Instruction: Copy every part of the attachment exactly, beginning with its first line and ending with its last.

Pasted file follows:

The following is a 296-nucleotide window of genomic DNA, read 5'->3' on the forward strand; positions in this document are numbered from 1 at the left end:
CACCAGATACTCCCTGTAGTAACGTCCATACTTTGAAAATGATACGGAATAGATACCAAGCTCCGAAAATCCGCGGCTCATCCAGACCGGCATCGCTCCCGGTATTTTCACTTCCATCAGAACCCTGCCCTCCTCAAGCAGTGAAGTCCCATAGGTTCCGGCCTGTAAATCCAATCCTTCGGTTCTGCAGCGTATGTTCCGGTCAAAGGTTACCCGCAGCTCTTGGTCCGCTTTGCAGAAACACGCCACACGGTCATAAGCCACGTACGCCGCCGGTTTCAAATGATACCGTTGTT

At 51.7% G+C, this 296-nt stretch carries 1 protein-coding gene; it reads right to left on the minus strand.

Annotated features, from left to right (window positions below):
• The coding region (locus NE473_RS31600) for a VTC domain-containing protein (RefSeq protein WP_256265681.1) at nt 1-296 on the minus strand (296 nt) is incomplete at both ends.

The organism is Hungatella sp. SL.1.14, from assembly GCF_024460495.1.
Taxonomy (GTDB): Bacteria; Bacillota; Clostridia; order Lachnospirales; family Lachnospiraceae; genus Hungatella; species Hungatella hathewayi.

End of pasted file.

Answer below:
The following is a 296-nucleotide window of genomic DNA, read 5'->3' on the forward strand; positions in this document are numbered from 1 at the left end:
CACCAGATACTCCCTGTAGTAACGTCCATACTTTGAAAATGATACGGAATAGATACCAAGCTCCGAAAATCCGCGGCTCATCCAGACCGGCATCGCTCCCGGTATTTTCACTTCCATCAGAACCCTGCCCTCCTCAAGCAGTGAAGTCCCATAGGTTCCGGCCTGTAAATCCAATCCTTCGGTTCTGCAGCGTATGTTCCGGTCAAAGGTTACCCGCAGCTCTTGGTCCGCTTTGCAGAAACACGCCACACGGTCATAAGCCACGTACGCCGCCGGTTTCAAATGATACCGTTGTT

At 51.7% G+C, this 296-nt stretch carries 1 protein-coding gene; it reads right to left on the minus strand.

Annotated features, from left to right (window positions below):
• The coding region (locus NE473_RS31600) for a VTC domain-containing protein (RefSeq protein WP_256265681.1) at nt 1-296 on the minus strand (296 nt) is incomplete at both ends.

The organism is Hungatella sp. SL.1.14, from assembly GCF_024460495.1.
Taxonomy (GTDB): Bacteria; Bacillota; Clostridia; order Lachnospirales; family Lachnospiraceae; genus Hungatella; species Hungatella hathewayi.